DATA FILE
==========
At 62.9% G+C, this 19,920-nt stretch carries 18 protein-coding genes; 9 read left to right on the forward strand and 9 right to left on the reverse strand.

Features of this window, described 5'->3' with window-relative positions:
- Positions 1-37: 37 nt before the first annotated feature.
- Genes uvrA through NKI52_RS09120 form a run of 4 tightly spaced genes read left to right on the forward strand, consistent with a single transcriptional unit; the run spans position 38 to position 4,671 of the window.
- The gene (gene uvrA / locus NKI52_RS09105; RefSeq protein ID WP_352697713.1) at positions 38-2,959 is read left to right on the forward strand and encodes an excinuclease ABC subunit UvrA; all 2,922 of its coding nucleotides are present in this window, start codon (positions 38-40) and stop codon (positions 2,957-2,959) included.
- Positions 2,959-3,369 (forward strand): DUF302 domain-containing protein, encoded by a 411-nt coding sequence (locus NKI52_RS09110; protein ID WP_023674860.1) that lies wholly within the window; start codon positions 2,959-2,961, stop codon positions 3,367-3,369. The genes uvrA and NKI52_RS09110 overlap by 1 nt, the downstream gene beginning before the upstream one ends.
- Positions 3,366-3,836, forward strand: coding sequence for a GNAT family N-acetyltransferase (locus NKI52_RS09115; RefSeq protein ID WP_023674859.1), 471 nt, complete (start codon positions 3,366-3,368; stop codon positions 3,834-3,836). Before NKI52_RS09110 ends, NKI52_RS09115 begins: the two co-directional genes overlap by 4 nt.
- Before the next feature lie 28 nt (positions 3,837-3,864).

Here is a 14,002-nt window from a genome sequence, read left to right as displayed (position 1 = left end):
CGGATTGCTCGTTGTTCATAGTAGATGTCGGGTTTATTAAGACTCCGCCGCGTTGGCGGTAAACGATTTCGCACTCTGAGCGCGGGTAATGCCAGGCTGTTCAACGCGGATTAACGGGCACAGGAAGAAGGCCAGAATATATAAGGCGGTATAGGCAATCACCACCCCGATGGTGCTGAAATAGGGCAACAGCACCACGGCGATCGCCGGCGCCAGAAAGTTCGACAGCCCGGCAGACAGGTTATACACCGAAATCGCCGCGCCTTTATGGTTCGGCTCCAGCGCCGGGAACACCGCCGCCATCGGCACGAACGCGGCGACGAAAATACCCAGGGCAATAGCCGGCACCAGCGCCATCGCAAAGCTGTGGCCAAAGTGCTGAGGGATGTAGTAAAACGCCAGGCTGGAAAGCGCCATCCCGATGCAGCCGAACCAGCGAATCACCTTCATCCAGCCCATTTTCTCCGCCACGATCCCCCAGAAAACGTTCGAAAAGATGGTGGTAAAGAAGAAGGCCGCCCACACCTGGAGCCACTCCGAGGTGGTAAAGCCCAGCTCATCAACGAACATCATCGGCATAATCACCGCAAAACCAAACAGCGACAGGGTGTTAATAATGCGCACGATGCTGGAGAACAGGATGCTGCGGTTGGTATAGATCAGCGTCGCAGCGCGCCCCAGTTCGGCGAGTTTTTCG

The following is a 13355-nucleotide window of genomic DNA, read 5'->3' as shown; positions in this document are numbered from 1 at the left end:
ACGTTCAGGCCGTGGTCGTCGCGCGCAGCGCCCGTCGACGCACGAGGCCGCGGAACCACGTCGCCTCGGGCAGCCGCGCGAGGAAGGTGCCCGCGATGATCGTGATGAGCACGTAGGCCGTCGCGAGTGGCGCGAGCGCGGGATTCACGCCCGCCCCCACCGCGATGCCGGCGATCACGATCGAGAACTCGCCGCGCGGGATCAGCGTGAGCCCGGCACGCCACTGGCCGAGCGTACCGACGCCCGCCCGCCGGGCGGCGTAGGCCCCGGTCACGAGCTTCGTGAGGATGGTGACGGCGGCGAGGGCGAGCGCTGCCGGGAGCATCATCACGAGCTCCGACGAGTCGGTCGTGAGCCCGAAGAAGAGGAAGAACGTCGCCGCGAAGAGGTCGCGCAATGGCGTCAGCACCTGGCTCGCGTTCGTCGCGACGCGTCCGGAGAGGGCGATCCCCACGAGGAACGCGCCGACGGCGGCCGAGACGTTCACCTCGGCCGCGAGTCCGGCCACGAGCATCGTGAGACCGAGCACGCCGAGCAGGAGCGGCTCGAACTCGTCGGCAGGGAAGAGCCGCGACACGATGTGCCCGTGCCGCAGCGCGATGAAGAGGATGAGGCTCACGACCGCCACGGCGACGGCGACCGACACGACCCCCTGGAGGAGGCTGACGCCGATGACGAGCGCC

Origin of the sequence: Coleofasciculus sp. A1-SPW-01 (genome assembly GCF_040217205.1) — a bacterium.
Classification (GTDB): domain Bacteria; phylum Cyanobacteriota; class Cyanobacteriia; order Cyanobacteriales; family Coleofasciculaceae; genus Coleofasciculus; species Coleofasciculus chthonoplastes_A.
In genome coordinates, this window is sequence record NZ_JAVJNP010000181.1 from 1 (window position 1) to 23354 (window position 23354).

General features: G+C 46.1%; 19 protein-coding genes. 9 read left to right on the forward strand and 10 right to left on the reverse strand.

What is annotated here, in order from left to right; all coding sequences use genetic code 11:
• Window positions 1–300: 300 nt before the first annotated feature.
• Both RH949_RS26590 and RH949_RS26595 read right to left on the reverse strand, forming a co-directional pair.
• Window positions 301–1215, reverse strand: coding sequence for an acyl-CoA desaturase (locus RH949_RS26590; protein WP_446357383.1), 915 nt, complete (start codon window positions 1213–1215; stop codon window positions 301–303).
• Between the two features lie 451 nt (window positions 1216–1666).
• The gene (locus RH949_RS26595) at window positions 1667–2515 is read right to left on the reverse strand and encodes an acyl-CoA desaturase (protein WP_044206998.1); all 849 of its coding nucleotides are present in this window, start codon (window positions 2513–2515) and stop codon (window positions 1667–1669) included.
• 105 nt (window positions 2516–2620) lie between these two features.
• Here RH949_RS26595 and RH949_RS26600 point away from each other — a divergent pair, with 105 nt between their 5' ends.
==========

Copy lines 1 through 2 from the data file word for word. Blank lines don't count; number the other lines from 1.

At 62.9% G+C, this 19,920-nt stretch carries 18 protein-coding genes; 9 read left to right on the forward strand and 9 right to left on the reverse strand.

Features of this window, described 5'->3' with window-relative positions: